The DS has me contemplating something that I thought I would never ever do...


#1

The vinyl collection, should it stay or should it go? The DS processes redbook so well that I have had little desire to play any vinyl for several months. I have quite an extensive collection of vinyl, probably worth 50 grand if I sell it off piece by piece. Still hard to do it, though, it’s been a part of my life since my teens.

Hi rez HDTracks as well. They pale in comparison to DS redbooks, so why even bother?


#2

Buy yourself an NPC so you can rip the albums that probably won’t be released in digital form (and avoid paying for new copies also). Then you will really have a choice.smiley-music005_gif

Seriously: it is hard to part with some albums that have been part of your life for a long time. I’m moving into a new house and have decided to pare down the vinyl collection now that digital is sounding so good. I am also at the point in life where having less “stuff” is appealing. I have designated one set of shelves for vinyl, and I will keep only that much. At least that’s the plan . . . we’ll see if I can bring myself to do it.


#3

Magister, yes, exactly what I have been doing with my NPC. Six more months and I will likely have the entire collection archived in DSD format.cool


#4

radioclash,

I think the answer to your question depends on whether you expect to ever upgrade your analog rig. If you don’t think you will never get a better turntable or cartridge, then sell. But if you think you might upgrade either or both at some point (as I did), then hang on to your LPs. I’m really glad I did. In fact, I have continued to purchase many more LPs, especially those cut at 45 rpm … many I’ve purchased (but not all of them) are really special. You can’t believe the difference.

Dave


#5
radioclash said Magister, yes, exactly what I have been doing with my NPC. Six more months and I will likely have the entire collection archived in DSD format.cool
About how long does it take to do one LP ? And this is full time right, meaning you can't start and return later like CDs ?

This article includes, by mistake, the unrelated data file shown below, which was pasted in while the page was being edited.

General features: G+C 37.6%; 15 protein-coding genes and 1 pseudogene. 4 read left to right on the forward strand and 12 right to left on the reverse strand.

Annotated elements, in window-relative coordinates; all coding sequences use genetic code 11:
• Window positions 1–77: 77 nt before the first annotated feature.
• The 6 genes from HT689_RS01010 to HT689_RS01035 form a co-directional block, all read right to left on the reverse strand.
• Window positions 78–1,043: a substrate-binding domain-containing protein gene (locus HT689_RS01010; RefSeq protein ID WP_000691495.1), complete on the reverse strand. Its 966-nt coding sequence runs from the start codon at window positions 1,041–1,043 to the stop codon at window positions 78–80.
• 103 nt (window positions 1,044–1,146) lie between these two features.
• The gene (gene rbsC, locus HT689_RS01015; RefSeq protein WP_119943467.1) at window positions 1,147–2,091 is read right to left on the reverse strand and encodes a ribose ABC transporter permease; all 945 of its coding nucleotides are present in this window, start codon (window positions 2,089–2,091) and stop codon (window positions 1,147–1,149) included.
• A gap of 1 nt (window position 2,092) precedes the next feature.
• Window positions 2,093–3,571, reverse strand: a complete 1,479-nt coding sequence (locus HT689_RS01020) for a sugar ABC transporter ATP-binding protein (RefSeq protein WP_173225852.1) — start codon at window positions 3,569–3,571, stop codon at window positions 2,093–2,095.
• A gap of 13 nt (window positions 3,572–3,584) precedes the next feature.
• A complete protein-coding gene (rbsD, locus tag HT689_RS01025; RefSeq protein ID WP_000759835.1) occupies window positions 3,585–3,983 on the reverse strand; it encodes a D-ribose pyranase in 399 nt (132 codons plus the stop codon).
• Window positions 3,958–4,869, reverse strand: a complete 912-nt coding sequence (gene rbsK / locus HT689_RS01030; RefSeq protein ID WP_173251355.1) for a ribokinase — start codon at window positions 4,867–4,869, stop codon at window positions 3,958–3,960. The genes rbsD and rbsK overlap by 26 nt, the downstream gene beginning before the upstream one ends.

#6

Using Vinyl Studio, the process is quite easy. The LP is recorded in real time of course, but the track splitting and tagging only take about 10 minutes per album. The track splitting/tagging can be done at a later time, does not have to be done while recording.

Post processing, such as click removal, is not possible with DSD.


#7
supersax said radioclash,

I think the answer to your question depends on whether you expect to ever upgrade your analog rig.

I have heard some needledrops from some very high end setups, and they just don't come close to what the DS does with redbooks. My setup is quite good, but I think I would need to look at a $30,000 turntable for it to become a fair fight!

#8

I love my DS but my VPI SSM kills it still.


#9

My analog rig - while heavily upgraded - is nowhere near the investment that some of you have, and in many cases I think it still holds a slight edge to the DS. I think a lot of it is now down to picking out the differences in the actual recordings rather than the medium.


#10

This is an excellent point. There is no hiding a poorly mastered/brickwalled redbook from the DS, it will hit us over the head with it! In those cases, the vinyl version is often the way to go.


#11

I thought the same thing. The DS is that good. It would be nice to slim down my possessions; then I bought the Beatles Mono Vinyl box! Best Beatles available. they just sound the way their supposed to. It’s not Hi-Fi but it’s the Beatles. I’m keeping my turntable inspite of the hassles.